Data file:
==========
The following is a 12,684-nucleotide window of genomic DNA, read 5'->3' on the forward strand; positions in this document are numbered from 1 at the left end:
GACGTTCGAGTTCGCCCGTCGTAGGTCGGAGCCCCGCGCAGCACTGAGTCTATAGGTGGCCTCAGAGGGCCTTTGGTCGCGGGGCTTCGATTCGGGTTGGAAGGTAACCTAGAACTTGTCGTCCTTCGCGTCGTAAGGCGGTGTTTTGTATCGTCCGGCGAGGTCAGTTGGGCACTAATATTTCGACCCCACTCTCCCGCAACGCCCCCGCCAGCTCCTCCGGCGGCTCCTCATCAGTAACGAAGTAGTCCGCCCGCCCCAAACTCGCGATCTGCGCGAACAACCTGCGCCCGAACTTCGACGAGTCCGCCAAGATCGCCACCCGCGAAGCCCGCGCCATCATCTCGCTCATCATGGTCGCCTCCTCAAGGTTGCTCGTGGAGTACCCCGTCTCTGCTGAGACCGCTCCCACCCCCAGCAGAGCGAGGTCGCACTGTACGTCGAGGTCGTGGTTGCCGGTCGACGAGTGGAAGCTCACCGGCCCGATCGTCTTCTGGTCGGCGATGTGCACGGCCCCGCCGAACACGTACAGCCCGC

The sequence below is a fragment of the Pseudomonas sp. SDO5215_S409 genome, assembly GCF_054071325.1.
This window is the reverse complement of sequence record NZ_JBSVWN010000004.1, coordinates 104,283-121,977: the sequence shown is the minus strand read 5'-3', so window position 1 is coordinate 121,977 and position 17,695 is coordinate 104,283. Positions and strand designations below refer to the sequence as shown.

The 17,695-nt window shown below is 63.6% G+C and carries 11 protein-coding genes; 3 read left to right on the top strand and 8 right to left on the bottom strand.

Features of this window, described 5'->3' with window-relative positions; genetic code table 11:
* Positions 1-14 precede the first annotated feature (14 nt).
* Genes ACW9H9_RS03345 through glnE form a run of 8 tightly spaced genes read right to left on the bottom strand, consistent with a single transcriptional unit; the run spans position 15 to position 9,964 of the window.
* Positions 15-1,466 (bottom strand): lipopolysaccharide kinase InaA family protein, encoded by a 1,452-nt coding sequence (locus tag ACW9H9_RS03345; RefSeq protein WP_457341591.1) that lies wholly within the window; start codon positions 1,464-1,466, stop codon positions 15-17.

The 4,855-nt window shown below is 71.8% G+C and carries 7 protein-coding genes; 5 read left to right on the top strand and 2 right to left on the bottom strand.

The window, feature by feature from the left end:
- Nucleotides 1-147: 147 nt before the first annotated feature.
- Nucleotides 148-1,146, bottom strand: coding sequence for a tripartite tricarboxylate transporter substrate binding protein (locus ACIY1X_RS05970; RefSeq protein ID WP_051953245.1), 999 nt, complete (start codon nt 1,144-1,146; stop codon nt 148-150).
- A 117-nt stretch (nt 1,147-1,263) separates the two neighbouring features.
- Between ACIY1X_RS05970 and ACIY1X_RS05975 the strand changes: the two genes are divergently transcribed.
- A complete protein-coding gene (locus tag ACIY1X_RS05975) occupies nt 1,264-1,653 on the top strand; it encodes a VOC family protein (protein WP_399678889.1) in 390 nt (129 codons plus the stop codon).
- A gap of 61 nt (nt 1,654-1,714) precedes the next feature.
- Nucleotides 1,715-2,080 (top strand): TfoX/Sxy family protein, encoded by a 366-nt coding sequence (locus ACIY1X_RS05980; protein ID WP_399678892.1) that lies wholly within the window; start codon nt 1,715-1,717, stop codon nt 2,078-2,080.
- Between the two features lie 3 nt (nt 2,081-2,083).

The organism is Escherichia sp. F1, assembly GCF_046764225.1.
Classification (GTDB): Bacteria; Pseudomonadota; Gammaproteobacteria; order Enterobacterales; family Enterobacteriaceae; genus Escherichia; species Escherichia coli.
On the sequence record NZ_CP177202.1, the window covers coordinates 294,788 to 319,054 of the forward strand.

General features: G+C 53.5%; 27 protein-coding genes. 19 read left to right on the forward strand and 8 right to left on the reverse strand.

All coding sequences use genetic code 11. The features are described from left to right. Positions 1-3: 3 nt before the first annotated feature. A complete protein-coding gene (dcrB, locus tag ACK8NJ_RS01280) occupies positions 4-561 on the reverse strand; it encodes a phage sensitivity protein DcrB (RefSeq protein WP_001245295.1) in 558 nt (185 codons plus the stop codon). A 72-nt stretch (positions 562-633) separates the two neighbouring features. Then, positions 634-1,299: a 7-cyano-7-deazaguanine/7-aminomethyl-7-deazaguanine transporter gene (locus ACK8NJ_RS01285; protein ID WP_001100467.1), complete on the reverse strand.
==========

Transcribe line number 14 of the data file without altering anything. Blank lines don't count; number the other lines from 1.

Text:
- A 117-nt stretch (nt 1,147-1,263) separates the two neighbouring features.